G.  whereas police in St Petersburg and Moscow detained LGBTI activists attempting to raise awareness of, and demanding an investigation into, the persecution of gay men in Chechnya;

H.  whereas the Russian Federation is a signatory to several international human rights treaties and, as a member of the Council of Europe, to the European Convention on Human Rights, and thus has the duty to ensure the safety of all people who may be at risk, including on account of their sexual orientation; whereas Russia has the obligation and means to investigate the crimes carried out by the Chechen authorities; whereas homosexuality was decriminalised in the Russian Federation in 1993;

I.  whereas President Putin has tasked the Russian Human Rights Ombudsperson, Tatyana Moskalkova, with forming a working group to investigate the allegations;

J.  whereas LGBTI individuals are protected under existing international human rights law and under Russian domestic legislation; whereas, however, specific action is often required to ensure the full enjoyment of human rights by LGBTI people, as sexual orientation and gender identity can bring additional risks of discrimination, bullying and prosecution, in schools, workplaces and the wider society, but also within families; whereas it is the task and responsibility of the police, judiciary and authorities to combat these forms of discrimination and counter negative social attitudes;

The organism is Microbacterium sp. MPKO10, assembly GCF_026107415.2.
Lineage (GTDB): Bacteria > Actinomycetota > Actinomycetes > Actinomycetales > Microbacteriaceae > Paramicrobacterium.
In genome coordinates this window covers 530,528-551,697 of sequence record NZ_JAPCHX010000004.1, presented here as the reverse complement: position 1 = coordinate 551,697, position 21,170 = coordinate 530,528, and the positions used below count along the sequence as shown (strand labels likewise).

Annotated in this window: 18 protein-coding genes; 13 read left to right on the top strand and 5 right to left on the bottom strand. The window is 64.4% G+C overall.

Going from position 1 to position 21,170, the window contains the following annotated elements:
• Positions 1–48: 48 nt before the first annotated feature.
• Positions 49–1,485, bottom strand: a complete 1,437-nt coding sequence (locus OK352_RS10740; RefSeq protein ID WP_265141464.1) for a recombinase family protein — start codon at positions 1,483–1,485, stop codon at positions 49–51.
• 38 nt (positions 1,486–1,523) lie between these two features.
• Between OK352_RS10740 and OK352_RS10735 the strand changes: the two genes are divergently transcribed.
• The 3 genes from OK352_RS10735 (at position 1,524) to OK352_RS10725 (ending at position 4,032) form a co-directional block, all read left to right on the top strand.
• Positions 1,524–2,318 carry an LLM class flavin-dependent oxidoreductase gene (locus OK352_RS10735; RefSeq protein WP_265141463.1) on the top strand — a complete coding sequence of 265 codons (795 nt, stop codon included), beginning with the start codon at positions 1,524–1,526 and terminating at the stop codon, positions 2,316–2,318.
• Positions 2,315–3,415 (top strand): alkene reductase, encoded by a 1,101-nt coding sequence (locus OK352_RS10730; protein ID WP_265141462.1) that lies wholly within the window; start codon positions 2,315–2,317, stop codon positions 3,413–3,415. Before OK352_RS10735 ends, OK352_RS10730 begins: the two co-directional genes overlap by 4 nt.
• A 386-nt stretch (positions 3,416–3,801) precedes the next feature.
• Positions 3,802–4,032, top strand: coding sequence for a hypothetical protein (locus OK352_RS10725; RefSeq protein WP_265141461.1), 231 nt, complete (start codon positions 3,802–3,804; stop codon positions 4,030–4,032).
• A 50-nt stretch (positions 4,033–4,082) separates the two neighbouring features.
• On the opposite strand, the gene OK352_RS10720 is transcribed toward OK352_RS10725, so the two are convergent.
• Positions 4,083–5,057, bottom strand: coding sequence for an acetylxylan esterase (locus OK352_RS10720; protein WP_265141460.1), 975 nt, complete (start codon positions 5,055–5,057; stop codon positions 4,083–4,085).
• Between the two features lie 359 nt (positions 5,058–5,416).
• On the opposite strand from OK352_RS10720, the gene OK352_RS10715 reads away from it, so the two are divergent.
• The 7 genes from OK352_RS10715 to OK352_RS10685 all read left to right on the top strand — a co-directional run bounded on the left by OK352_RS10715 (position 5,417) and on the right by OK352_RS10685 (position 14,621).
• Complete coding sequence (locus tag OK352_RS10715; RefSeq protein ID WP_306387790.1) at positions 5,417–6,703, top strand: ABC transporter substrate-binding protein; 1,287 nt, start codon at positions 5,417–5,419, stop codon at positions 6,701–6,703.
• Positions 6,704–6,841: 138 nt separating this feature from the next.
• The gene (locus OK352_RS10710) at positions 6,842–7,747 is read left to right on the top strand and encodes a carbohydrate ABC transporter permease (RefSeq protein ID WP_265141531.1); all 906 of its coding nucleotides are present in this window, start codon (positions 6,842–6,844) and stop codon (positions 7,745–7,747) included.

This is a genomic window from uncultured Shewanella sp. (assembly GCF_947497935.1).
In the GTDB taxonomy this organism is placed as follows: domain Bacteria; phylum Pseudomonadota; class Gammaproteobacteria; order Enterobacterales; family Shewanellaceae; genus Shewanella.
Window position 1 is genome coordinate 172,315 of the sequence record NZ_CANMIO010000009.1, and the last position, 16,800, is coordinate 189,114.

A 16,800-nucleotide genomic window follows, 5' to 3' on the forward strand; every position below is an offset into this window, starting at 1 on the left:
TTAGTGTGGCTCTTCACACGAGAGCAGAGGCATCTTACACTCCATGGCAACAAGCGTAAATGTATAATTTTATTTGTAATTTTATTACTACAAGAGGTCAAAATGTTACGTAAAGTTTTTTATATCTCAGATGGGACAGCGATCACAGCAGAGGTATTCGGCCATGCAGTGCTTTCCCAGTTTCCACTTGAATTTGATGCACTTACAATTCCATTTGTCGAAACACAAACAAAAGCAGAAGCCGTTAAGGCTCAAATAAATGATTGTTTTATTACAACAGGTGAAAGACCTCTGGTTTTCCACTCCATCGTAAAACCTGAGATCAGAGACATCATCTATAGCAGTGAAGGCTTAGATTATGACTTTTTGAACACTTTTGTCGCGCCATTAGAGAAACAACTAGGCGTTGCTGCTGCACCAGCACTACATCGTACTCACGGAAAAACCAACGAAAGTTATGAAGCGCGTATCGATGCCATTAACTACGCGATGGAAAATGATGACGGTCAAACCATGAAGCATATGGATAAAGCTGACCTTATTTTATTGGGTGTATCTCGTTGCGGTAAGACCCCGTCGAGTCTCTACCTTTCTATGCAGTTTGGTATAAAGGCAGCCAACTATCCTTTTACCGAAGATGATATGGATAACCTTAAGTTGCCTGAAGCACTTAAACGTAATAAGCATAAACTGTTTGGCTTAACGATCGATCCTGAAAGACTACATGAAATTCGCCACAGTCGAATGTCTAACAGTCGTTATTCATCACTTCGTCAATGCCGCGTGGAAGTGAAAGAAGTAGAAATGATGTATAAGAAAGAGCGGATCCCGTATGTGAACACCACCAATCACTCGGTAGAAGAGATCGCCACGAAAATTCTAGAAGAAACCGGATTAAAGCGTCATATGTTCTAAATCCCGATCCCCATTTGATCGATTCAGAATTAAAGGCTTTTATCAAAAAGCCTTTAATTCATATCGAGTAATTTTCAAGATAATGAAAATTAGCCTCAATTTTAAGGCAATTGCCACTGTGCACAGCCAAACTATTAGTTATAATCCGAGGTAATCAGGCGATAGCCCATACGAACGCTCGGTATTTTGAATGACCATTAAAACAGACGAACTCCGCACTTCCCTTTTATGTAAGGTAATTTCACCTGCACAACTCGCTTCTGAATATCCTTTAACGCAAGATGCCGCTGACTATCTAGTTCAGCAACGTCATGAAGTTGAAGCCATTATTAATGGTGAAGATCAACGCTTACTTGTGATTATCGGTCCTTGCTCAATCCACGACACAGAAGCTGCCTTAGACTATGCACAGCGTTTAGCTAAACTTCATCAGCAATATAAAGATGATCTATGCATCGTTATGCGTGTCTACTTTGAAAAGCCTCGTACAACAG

K.  whereas the EU Council’s LGBTI Guidelines prescribe a proactive attitude on the part of EU delegations and Member State embassies regarding the promotion of LGBTI rights; whereas these Guidelines stipulate that combating LGBTI-phobic violence and supporting LGBTI human rights defenders are priority areas;

L.  whereas on 7 March 2017 Russia adopted legislation decriminalising domestic violence, reducing ‘battery within the family’ from a criminal to an administrative offence, with weaker sanctions for offenders; whereas the European Parliament debated this issue in its Strasbourg part-session of 13-16 March 2017;